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Airmen from the 38th Rescue Squadron pose for a photo with Retired Tech. Sgt. Keary Miller after a presentation, March 3, 2017, at Moody Air Force Base, Ga. Miller shared his story of the Battle of Roberts Ridge during the presentation. His goal was for the 38th RQS Pararescuemen to understand that what they do during their training has an impact down the road and they need to perform at a standard in order to be successful overseas. (U.S. Air Force photo by Airman 1st Class Lauren M. Sprunk) Pararescueman to be awarded Air Force Cross
It was his first official mission as a Pararescueman. The blades of the helicopter were spinning as the freezing air of the snowy mountains blew around him. With adrenaline pumping through him, the only thing he could hear were his anxious thoughts of fear and excitement. What he had believed would be a rewarding experience was quickly turning into a nightmare. BOOM! The helicopter was struck by a Rocket Propelled Grenade and the pilots were losing control, forcing an emergency landing at an altitude over 11,000 ft. in several feet of snow. He could see glimpses of daylight as bullets were fired into the side of the helicopter. The team unclipped from their seats, forced to exit the aircraft with nothing but instinct to guide them.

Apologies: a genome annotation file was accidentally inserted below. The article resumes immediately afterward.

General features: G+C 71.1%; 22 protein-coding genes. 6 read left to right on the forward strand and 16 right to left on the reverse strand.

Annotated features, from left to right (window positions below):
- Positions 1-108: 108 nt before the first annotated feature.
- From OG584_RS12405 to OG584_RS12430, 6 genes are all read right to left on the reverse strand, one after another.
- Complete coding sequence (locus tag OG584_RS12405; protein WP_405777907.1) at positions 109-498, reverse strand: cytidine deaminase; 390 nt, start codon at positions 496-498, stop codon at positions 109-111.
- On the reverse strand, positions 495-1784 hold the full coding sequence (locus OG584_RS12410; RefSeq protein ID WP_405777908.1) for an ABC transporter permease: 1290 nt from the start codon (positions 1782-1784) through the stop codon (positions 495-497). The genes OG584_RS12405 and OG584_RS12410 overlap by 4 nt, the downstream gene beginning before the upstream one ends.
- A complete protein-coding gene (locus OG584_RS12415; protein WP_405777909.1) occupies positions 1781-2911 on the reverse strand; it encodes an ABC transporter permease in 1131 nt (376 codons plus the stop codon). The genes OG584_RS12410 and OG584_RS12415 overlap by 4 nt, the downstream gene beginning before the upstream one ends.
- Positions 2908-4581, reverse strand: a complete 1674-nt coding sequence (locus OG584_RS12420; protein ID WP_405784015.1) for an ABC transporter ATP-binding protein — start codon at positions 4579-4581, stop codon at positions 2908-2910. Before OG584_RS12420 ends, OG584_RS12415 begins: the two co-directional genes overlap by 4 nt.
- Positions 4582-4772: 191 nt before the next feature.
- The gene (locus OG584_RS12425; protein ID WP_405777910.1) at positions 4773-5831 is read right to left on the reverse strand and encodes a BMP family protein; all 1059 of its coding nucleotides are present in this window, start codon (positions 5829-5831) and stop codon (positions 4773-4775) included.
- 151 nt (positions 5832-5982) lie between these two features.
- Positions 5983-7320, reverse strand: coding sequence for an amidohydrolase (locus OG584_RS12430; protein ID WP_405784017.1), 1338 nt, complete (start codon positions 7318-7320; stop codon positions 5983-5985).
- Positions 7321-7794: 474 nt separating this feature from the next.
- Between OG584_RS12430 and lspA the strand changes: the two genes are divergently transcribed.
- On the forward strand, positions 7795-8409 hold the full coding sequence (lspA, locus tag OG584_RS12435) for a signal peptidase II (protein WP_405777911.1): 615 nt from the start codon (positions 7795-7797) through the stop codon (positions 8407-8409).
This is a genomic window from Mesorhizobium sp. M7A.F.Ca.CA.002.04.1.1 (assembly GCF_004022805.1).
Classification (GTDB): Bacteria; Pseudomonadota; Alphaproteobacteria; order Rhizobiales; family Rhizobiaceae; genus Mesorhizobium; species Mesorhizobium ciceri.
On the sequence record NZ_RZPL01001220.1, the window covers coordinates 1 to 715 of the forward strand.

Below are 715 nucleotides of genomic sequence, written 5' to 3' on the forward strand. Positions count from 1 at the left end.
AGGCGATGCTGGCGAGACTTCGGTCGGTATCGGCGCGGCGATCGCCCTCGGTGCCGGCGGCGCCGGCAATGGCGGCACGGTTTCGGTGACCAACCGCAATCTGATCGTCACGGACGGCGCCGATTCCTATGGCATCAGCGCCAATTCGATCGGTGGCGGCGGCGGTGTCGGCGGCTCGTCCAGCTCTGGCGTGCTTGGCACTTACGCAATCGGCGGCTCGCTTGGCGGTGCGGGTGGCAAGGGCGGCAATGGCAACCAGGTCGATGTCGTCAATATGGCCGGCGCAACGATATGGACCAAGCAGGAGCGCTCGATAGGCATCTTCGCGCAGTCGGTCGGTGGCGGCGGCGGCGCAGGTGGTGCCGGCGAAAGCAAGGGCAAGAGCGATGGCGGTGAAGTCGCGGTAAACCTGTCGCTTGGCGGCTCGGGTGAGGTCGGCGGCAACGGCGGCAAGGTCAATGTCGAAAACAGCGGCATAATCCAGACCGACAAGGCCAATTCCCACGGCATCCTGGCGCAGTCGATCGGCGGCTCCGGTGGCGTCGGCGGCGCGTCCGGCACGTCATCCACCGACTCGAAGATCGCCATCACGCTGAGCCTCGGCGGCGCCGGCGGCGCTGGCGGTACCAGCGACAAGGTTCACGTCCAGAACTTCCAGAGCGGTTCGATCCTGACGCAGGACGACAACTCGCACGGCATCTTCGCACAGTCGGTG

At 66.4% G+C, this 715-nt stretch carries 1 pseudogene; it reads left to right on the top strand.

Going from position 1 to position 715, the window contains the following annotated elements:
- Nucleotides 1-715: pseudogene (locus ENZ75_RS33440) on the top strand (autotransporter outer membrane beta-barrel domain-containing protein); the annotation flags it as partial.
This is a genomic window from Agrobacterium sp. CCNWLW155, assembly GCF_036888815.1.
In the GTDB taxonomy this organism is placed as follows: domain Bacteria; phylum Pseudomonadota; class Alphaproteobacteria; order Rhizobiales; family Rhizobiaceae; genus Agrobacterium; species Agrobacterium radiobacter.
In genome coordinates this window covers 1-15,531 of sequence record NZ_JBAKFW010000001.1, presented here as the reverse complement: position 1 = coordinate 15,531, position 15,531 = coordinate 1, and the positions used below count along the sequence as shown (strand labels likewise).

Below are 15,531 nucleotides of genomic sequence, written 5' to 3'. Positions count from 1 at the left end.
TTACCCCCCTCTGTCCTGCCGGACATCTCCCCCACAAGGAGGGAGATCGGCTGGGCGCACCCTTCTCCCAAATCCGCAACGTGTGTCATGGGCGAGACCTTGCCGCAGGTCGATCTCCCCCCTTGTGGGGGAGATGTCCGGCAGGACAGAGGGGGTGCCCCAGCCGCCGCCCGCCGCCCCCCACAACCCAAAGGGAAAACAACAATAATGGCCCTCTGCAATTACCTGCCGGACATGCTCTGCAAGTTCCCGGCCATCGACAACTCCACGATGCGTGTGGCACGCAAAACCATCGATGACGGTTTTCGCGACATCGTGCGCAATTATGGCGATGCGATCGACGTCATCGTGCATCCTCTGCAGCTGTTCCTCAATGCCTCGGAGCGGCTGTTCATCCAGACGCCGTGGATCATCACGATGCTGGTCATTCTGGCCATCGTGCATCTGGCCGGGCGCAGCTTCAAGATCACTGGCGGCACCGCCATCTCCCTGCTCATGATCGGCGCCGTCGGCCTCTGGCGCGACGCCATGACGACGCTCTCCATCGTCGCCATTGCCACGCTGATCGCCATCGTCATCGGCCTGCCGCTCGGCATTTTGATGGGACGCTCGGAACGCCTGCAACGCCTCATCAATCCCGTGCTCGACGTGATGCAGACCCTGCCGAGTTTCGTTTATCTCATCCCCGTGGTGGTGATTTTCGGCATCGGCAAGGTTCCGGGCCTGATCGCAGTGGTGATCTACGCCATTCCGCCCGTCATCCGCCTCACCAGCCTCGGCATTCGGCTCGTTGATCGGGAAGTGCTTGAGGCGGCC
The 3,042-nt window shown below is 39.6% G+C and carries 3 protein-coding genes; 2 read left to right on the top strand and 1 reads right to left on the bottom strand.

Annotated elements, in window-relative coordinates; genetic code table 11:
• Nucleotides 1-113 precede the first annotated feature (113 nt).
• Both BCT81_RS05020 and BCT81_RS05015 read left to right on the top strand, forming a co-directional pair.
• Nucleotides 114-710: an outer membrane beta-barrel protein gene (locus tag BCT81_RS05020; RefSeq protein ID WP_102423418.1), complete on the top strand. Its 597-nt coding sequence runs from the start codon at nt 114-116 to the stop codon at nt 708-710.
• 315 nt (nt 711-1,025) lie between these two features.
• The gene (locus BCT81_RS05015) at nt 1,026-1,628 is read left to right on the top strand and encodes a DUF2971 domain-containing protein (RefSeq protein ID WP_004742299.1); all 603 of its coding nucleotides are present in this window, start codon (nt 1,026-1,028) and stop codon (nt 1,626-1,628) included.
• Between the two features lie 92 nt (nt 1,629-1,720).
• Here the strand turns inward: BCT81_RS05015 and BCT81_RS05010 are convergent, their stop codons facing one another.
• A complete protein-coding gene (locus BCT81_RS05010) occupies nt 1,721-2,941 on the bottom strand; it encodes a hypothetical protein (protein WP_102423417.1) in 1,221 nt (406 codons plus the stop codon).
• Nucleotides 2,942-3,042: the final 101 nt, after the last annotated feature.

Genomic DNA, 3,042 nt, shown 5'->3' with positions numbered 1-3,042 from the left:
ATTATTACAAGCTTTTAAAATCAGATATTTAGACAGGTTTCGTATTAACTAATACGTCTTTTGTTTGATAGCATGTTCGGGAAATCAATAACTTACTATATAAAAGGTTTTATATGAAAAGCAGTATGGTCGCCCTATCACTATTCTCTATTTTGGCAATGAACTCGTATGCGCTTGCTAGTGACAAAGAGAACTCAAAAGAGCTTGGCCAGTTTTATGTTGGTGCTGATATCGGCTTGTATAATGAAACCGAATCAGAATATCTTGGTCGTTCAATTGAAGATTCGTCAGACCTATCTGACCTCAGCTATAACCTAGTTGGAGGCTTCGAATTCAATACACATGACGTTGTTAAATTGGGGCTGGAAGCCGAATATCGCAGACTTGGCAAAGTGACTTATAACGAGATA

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Airmen drive Humvees back to base after patrolling the surrounding area during a Mission Readiness Exercise, March 11, 2017, at Avon Park Air Force Range, Fla. As the 822d Base Defense Squadron‘s only vehicle maintainer, Staff Sgt. Joel Kirtley, 822d BDS NCO in charge of vehicular equipment, is responsible for anything with a motor, from Humvees to golf carts and generators. (U.S. Air Force photo by Airman 1st Class Janiqua P. Robinson) Vehicle maintainer drives 822d BDS
Five Airmen bump around in the cabin of their Humvee as the tires make tracks in the unpaved dirt road they’re traveling on. Without warning they begin to skid; careening from side-to-side until the driver is able to safely bring the vehicle to a complete stop. What caused the Humvee to act that way? Only one of the more than 125 Airmen in the 822d Base Defense Squadron can answer that question, because he’s the only vehicle maintainer. The 822d BDS completed their Mission Readiness Exercise March 2 to 14, at Avon Park Air Force Range, Fla., where they utilized 26 vehicles and gave him a taste of what a deployment with the 822d BDS could be like.